• 73°

RSS board considers closing six elementary schools

SALISBURY — The Board of Education is considering a scenario that would close six elementary schools, after discussing the issue at an all-day retreat Thursday.

In addition to Cleveland and Woodleaf elementary schools — which already are slated to be consolidated into a new school — the proposed plan would also shutter Mt. Ulla, Enochville, Faith and Morgan elementary schools.

SfL+a Architects and the Operations Research and Education Laboratory presented a population forecast predicting significant student decline over the next five years.

The number of open seats is one reason the board is considering consolidating several elementary schools district-wide – along with the rising costs of keeping up an aging infrastructure.

“The question was if we were to persue a consolidation plan, how would that affect the school district as a whole?” Ted Hughes with SfL+a said.

After running numbers on seat capacity, population distribution and school utilization, Sfl+a recommended a scenario in which the six district elementary schools are closed.

The new consolidated western elementary school would pick up the most of the three western schools, forming a large, northwest attendance area that covers a large chunk of the county. Millbridge elementary’s attendance area would be expanded to cover Enochville, and Morgan’s largely absorbed by Rockwell.

However, Hughes said, closing six schools would require the redrawing of every elementary school attendance zone in the district in order to ensure that no school was over capacity and that every school was being utilized at nearly 100 percent. The proposed new boundaries would prioritize students attending the elementary school closest to them, and concentrate attendance barriers along the Interstate 85 corridor as well as school usage. It would require the shift of more than 4,000 students.

After SfL+a advised that school closings not be done “piecemeal,” the board leaned towards the idea of closing the schools at the same time the new western elementary school is projected to open: August, 2017. However, the new school may not open until January 2018, which would mean shuffling around nearly 50 percent of the school’s elementary students in the middle of the year.

The issue will be brought back at the April 25 business meeting, when Chairman Josh Wagner said the board could make a decision on whether to proceed with the scenario.

Wagner said the board could decide to proceed with the closings without community input, but could not actually close the schools until it held town meetings. Wagner said the board would hash out details before the business meeting. While no one on the board spoke out against the scenario at Thursday’s retreat, Wagner said that may not be true at the business meeting.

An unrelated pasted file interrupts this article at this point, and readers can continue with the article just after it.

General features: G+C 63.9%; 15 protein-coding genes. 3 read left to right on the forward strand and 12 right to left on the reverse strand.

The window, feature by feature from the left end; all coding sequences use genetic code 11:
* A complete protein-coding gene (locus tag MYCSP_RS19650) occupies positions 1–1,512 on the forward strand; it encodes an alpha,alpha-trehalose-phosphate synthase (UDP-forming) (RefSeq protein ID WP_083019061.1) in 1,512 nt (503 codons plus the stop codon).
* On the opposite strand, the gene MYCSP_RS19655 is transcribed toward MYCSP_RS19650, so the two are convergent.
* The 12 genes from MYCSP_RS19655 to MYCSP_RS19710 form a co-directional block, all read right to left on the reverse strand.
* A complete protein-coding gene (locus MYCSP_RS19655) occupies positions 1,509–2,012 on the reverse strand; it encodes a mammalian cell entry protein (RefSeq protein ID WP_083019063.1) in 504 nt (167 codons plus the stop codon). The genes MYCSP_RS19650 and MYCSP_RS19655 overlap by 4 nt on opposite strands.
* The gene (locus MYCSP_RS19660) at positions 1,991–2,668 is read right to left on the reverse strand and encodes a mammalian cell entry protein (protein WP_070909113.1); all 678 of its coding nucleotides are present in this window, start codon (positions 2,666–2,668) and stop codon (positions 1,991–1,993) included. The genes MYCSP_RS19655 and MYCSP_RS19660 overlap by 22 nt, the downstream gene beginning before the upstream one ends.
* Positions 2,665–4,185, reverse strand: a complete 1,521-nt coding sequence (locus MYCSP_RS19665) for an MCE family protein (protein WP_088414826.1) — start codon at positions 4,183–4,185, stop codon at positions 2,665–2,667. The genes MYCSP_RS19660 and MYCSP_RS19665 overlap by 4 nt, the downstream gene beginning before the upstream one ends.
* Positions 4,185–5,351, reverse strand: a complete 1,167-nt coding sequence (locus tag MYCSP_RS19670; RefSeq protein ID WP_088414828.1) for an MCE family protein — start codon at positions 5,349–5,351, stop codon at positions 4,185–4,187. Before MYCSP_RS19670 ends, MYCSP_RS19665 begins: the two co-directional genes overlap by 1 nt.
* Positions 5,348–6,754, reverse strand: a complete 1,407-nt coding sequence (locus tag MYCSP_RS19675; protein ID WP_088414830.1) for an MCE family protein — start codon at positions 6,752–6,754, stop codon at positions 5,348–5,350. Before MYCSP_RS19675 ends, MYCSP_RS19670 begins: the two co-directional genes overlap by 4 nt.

“Anything can happen,” he said.

Comments

Education

Rowan County administers 700 vaccines, with majority going to local educators

Crime

Shoplifting at Walmart presents challenge for Salisbury police

Local

Commissioners will hear details about changes to solar energy policies

Business

After overcoming obstacles, local barber Daniel King earns registered status

Lifestyle

39th annual K12 student exhibitions go virtual

Business

Biz Roundup: Chamber of Commerce to host ‘Salute to Agri-Business’ at March Power in Partnership

Local

Local legislators back bills ranging from new restrictions on sex offenders to Holocaust education

News

After surviving COVID-19 scare, Lois Willard set to celebrate 100th birthday

High School

Carson rolls over South 41-0 as about 600 allowed in to see season opener for both

Education

East Spencer after-school program looks toward opening, nonprofit status

Lifestyle

Frank Ramsey inducted into the NC Military Veterans Hall of Fame

College

Livingstone’s Stoutamire inducted into 2021 CIAA Hall of Fame

Nation/World

J&J’s 1-dose shot cleared, giving US 3rd COVID-19 vaccine

Coronavirus

13 deaths reported in Rowan, county stresses need to receive second dose

Coronavirus

10% of Rowan residents receive first dose; eight COVID-19 deaths reported this week

News

North Carolina State Highway Patrol commander to retire

Education

UNC School of the Arts may go for online learning due to COVID-19 spread

Coronavirus

Greensboro site to administer 3,000 daily vaccine doses starting March 10

Nation/World

Update: $1.9 trillion relief bill passes House, moves on to Senate

Nation/World

Lady Gaga’s dogs recovered safely

Coronavirus

Update: FDA follows advisers’ recommendation, OKs single-shot COVID-19 vaccine from J&J

Local

Post wins 18 N.C. Press Association Awards

Education

Cooper vetoes bill that would force K-12 schools to reopen

Local

Lanning named Spencer’s fire chief